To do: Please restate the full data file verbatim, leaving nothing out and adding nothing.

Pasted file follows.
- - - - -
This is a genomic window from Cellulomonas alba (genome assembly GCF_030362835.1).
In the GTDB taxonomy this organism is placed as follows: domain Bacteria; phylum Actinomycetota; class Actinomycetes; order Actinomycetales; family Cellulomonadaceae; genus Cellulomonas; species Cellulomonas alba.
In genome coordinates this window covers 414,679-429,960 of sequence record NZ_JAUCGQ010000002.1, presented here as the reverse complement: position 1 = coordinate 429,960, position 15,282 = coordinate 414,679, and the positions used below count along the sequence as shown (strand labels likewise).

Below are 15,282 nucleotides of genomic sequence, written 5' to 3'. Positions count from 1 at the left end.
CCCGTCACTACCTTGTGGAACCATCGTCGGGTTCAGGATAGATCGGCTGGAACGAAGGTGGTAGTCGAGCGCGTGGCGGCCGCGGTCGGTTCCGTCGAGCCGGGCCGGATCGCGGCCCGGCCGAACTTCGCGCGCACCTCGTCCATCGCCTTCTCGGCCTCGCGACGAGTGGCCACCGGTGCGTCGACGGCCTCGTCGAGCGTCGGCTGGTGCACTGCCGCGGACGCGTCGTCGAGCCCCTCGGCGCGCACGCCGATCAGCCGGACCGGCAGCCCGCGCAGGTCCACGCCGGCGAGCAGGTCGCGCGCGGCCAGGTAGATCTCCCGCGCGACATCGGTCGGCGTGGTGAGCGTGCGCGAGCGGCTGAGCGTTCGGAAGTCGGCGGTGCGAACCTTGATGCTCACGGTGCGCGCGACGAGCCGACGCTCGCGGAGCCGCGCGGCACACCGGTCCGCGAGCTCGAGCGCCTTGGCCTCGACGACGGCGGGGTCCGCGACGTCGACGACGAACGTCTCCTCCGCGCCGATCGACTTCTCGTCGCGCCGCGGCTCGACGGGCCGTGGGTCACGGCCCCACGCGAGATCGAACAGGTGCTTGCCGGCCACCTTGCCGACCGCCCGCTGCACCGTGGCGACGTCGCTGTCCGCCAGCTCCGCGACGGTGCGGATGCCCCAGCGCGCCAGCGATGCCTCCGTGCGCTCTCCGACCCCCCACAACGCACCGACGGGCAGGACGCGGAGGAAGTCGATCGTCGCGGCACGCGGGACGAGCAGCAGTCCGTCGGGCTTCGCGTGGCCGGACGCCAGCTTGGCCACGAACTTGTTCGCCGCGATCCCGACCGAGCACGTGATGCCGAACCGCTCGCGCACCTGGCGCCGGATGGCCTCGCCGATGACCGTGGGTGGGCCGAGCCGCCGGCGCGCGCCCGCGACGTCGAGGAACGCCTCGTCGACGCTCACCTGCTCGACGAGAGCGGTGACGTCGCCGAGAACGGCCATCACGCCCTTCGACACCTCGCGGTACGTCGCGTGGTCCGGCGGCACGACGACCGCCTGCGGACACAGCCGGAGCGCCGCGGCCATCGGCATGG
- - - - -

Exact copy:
This is a genomic window from Cellulomonas alba (genome assembly GCF_030362835.1).
In the GTDB taxonomy this organism is placed as follows: domain Bacteria; phylum Actinomycetota; class Actinomycetes; order Actinomycetales; family Cellulomonadaceae; genus Cellulomonas; species Cellulomonas alba.
In genome coordinates this window covers 414,679-429,960 of sequence record NZ_JAUCGQ010000002.1, presented here as the reverse complement: position 1 = coordinate 429,960, position 15,282 = coordinate 414,679, and the positions used below count along the sequence as shown (strand labels likewise).

Below are 15,282 nucleotides of genomic sequence, written 5' to 3'. Positions count from 1 at the left end.
CCCGTCACTACCTTGTGGAACCATCGTCGGGTTCAGGATAGATCGGCTGGAACGAAGGTGGTAGTCGAGCGCGTGGCGGCCGCGGTCGGTTCCGTCGAGCCGGGCCGGATCGCGGCCCGGCCGAACTTCGCGCGCACCTCGTCCATCGCCTTCTCGGCCTCGCGACGAGTGGCCACCGGTGCGTCGACGGCCTCGTCGAGCGTCGGCTGGTGCACTGCCGCGGACGCGTCGTCGAGCCCCTCGGCGCGCACGCCGATCAGCCGGACCGGCAGCCCGCGCAGGTCCACGCCGGCGAGCAGGTCGCGCGCGGCCAGGTAGATCTCCCGCGCGACATCGGTCGGCGTGGTGAGCGTGCGCGAGCGGCTGAGCGTTCGGAAGTCGGCGGTGCGAACCTTGATGCTCACGGTGCGCGCGACGAGCCGACGCTCGCGGAGCCGCGCGGCACACCGGTCCGCGAGCTCGAGCGCCTTGGCCTCGACGACGGCGGGGTCCGCGACGTCGACGACGAACGTCTCCTCCGCGCCGATCGACTTCTCGTCGCGCCGCGGCTCGACGGGCCGTGGGTCACGGCCCCACGCGAGATCGAACAGGTGCTTGCCGGCCACCTTGCCGACCGCCCGCTGCACCGTGGCGACGTCGCTGTCCGCCAGCTCCGCGACGGTGCGGATGCCCCAGCGCGCCAGCGATGCCTCCGTGCGCTCTCCGACCCCCCACAACGCACCGACGGGCAGGACGCGGAGGAAGTCGATCGTCGCGGCACGCGGGACGAGCAGCAGTCCGTCGGGCTTCGCGTGGCCGGACGCCAGCTTGGCCACGAACTTGTTCGCCGCGATCCCGACCGAGCACGTGATGCCGAACCGCTCGCGCACCTGGCGCCGGATGGCCTCGCCGATGACCGTGGGTGGGCCGAGCCGCCGGCGCGCGCCCGCGACGTCGAGGAACGCCTCGTCGACGCTCACCTGCTCGACGAGAGCGGTGACGTCGCCGAGAACGGCCATCACGCCCTTCGACACCTCGCGGTACGTCGCGTGGTCCGGCGGCACGACGACCGCCTGCGGACACAGCCGGAGCGCCGCGGCCATCGGCATGG